pwixI18n.label( <my_package_namespace>, <my.key> );

Most of the time, the application namespace is just the name of the application, the package namespace is just the name of the package. But entirely your choice.

Which one of these flavors will you choose mostly depends if you have chosen to have one object per language (at most), or one single object for all your managed translations. Maybe installing a namespace for a single one-object-all-translations is one call too much.

But, nonetheless, please note that:

  • this choice MUST be made once per namespace (resp. per application, per package)

  • whether you call pwixI18n.set() on client or server side will determine in which side the translations will be made available.

    It is common practice to call the function wich the same full set ob both client and server side.

Keys namespace

The translation object provided to pwixI18n.set() is a standard Javascript object, with a simple structure :

  • first key level is the language
  • second level and followings are up to the developer
  • final value (the leaf) is the translated string.


        de: {
        en_US: {
            first: {
                second: {
                    third: "this translated string is adressed with the 'first.second.third' key"
            another: "this one string with the 'another' key"

But NOT:

        de: {
        en_US: {
            'first.second.third': "pwixI18n doesn't manage this structure; you have to use another separator than the dot '.'"
            another: "this one string with the 'another' key"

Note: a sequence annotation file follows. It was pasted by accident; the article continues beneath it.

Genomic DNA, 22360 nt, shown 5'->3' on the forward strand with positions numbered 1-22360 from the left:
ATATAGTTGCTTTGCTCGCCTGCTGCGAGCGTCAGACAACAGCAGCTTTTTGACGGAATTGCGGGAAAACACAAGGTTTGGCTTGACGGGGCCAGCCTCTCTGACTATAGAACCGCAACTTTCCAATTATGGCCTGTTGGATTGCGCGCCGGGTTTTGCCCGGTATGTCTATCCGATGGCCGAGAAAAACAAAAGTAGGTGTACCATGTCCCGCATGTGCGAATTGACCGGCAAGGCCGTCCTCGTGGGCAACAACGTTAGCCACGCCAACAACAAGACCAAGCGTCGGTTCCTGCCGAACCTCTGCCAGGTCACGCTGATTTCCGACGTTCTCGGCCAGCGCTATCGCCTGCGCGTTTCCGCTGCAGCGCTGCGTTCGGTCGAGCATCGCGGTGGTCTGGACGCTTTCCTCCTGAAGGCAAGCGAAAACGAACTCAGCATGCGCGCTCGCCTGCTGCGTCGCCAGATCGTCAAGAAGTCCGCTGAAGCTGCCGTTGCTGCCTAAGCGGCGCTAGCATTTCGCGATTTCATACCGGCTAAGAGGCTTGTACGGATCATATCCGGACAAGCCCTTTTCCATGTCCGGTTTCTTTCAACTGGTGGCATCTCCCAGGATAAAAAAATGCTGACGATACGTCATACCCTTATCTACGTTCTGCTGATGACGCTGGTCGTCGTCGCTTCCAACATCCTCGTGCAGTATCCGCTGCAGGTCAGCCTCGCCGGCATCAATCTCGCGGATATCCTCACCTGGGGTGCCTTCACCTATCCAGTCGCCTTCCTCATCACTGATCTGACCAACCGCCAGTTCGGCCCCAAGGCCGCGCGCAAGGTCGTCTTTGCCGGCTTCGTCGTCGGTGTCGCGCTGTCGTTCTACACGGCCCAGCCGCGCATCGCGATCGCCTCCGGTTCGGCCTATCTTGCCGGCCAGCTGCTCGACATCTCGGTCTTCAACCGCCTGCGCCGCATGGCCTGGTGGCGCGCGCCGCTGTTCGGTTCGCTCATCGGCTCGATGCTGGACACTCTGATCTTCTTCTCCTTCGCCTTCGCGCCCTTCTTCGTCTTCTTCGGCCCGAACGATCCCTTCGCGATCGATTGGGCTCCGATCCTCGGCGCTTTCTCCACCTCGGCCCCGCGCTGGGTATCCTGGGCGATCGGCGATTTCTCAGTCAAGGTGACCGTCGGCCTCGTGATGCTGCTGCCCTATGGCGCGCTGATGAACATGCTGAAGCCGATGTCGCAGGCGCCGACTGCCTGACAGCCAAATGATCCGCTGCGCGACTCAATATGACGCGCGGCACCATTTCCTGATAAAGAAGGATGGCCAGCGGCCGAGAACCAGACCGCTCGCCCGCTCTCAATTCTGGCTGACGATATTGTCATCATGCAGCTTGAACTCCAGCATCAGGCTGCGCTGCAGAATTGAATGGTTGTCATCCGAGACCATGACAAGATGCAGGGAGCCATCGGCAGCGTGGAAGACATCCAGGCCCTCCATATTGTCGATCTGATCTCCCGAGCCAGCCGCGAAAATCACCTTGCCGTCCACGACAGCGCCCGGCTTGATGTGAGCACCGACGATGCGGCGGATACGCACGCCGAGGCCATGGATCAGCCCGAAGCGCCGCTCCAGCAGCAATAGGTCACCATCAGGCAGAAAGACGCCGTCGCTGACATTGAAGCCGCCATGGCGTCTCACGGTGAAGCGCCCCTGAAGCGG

At least the second level is required, i.e. the first and another ones in this example.


Global object


Methods stamp [, language] )

Returns the date only formatted according to i18n configuration.

pwixI18n.dateTime( stamp [, language] )

Returns the stamp formatted according to i18n configuration. namespace, key )

Returns the specified content. May be useful when the translation file contains for example an array of strings...

pwixI18n.label( namespace, key, ... )

Returns the localized string. When supplementary arguments are provided, they are used according to the standard printf() specifications.


Returns the configured language, making sure it is not null, defaulting to 'en-US'.

pwixI18n.set( namespace, translations )

Setup the managed translations for this namespace.

Blaze helper



    {{_ namespace key }}

Obviously only available on the client.

NPM peer dependencies

Starting with v 1.1.0, and in accordance with advices from the Meteor Guide, we no more hardcode NPM dependencies in the Npm.depends clause of the package.js.

Instead we check npm versions of installed packages at runtime, on server startup, in development environment.

Dependencies as of v 1.1.0:

    printf, starting with v 0.6

Each of these dependencies should be installed at application level:

    meteor npm install <package> --save

P. Wieser

  • Last updated on 2023, Jan. 31st